Local anesthesia: Give it time or try a buffered anesthetic

2013 12 02 16 47 25 788 Gny 2013 200

Mic Falkel, DDS, has spent a considerable amount of time studying anesthesia. Yet the presenter at the recent Greater New York Dental Meeting was humbled by a problem he encountered while administering local anesthesia that most dentists are likely to have encountered themselves.

"When do we expect local anesthetics to start?" Dr. Falkel asked during his presentation, "Local Anesthesia -- Technique, Anatomy, and Physiology in the Digital Era." Then he answered his own question: "An average of three to five minutes for infiltrations and five to seven minutes for [inferior alveolar nerve] blocks."

But the local anesthesia onset times that he encountered did not jive with those averages. "These numbers are common and made me feel like I was doing something wrong," said Dr. Falkel, a clinician at the Monterey Peninsula Dental Group and founder and chief medical officer of Onpharma. "So I looked at where I got these numbers in [Stanley Malamed, DDS]'s textbooks. When I found them, there was no reference to the source of those numbers."

“Teeth are the hardest part of the body to anesthetize.”
— Mic Falkel, DDS

Not content with the dead end, Dr. Falkel sought out Dr. Malamed to learn about the source of these numbers. "I had to corner Dr. Malamed and asked where he got the numbers. He said he got them from the previous author." That author has passed on, but still the numbers still didn't have a reference. And so on.

"They were written in stone, it seemed, going back to Moses' time," Dr. Falkel said. "What do these numbers mean? They actually reference the start of soft-tissue analgesia."

Dentists who begin treatment immediately after a patient signals that they feel something may encounter what Dr. Falkel described as the "worst failure of local anesthesia in dentistry."

"The patient thinks they feel numb. I've stabbed them so I think they're numb," he explained. "But as soon as you hit dentin, they jump. Everyone's day is ruined. The assistant's flustered, the dentist is sweating, and the patient tense for the rest of the day."

Testing for numbness

When confirming analgesia, a sharp explorer is not an ideal tool. Instead, Dr. Falkel recommended an electric pulp tester or Endo-Ice. The former runs a current through the tooth. "If you can get to 80 on this device, the tooth is nonvital or the anesthesia worked," he said. "With Endo-Ice, don't tell the patient that it will feel cold. Just ask if there's any sensation after you put it right on the cervical aspect of the tooth. If it can stay, they are numb."

So when should these tests take place? One study found 95% success after a 45-minute waiting period(Journal of Endodontics, July 2005; Vol. 31:7, pp. 499-503). "I don't know about you, but I don't have that time," Dr. Falkel said. He then described situations in which a practitioner thinks the anesthesia hasn't worked and sends the patient home -- only to get a call 45 minutes later when they're numb.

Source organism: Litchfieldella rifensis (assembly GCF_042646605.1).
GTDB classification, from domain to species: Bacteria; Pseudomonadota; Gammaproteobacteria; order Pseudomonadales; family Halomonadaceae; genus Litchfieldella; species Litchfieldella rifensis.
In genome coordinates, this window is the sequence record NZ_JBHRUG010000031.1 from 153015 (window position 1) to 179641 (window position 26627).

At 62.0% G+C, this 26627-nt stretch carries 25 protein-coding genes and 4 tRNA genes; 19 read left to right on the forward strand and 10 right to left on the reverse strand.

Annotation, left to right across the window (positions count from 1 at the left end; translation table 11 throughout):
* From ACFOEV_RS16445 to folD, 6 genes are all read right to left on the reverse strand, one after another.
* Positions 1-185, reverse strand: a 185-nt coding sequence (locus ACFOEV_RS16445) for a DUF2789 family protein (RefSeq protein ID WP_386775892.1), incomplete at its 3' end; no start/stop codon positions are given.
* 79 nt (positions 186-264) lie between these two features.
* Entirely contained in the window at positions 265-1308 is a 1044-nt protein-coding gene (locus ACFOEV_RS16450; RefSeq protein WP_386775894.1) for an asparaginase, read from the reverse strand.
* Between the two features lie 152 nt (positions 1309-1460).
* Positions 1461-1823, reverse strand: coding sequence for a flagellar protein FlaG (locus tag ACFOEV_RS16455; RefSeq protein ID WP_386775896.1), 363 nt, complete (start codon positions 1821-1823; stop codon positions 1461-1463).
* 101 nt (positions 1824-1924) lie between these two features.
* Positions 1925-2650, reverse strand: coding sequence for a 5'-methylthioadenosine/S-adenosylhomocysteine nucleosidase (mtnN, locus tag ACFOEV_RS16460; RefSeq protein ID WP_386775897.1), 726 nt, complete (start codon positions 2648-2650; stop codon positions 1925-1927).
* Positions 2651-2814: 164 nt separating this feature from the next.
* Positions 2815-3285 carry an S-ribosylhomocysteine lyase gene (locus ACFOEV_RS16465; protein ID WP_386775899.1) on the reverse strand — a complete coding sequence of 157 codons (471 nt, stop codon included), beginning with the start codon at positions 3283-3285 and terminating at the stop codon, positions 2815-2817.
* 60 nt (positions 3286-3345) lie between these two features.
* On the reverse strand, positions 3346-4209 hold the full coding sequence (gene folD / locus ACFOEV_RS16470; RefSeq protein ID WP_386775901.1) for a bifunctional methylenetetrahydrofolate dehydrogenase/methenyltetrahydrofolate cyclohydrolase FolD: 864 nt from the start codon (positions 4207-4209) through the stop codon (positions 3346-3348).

"The take-home from that situation and the study is that the problem is time, not technique," Dr. Falkel explained.

Most practitioners are aware of this, subconsciously or otherwise, because they leave the operatory after giving an injection. But for how long? "We've polled dentists and the No. 1 answer is 10 minutes; the No. 2 response is 15 minutes," Dr. Falkel said. "We also polled 200 dental assistants. They all said, 'Yes, the dentist leaves for 15 minutes,' while the No. 2 response was 10 minutes."

In his opinion, dentists are hedging their bets and waiting longer than the textbook's numbers. "We all leave, but what are we waiting for?"

In the local anesthesia studies he examined, a curve developed in onset times. "It turns out that 10 minutes is the knee in the curve," Dr. Falkel said. At 10 minutes, 58% of the studies' participants were numb, and the percentage increases to 65% after 15 minutes. "So if they're not stone-cold numb after 15 minutes, don't be surprised," he added. "We weren't taught to manage anesthetic latency in our practices, so we're working off of faith. We live with the curve whether we realized it or not."

Escaping the curve

A buffered anesthetic can help reduce onset times, according to the studies that Dr. Falkel examined. In one study examining the effectiveness of Onset, a local anesthetic buffering system made by his company, only 12% of the control anesthetic was effective in under two minutes, compared with 71% of the Onset group(Compendium, Feb 2013; Vol. 34: Spec No 1, pp. 10-20). There was also less injection pain with Onset: 6% reported a 0 on a visual analogue scale (VAS) in the control group, while 44% did with Onset. And 72% said Onset was the more comfortable injection.

"Now, you can make same decision at two minutes that you could at 15 minutes," Dr. Falkel said. "So you're able to proceed [after two minutes] over 70% of the time, or the odds are you need to do something else."

He urged clinicians to evaluate the evidence of buffering local anesthetics. In his experience, the studies show that buffering is safe and effective. "Some results are inconsistent, but buffering studies have often achieved exceptional results," he added.

While dentists may have experienced frustration in the past with what may be unrealistic expectations for local anesthesia times, Dr. Falkel gave his colleagues an unreserved vote of confidence. "We are the best anesthesiologists in the world because teeth are the hardest part of the body to anesthetize," he said. "They're encased in the hardest tissue in the body.

"Take pride in that," he said.

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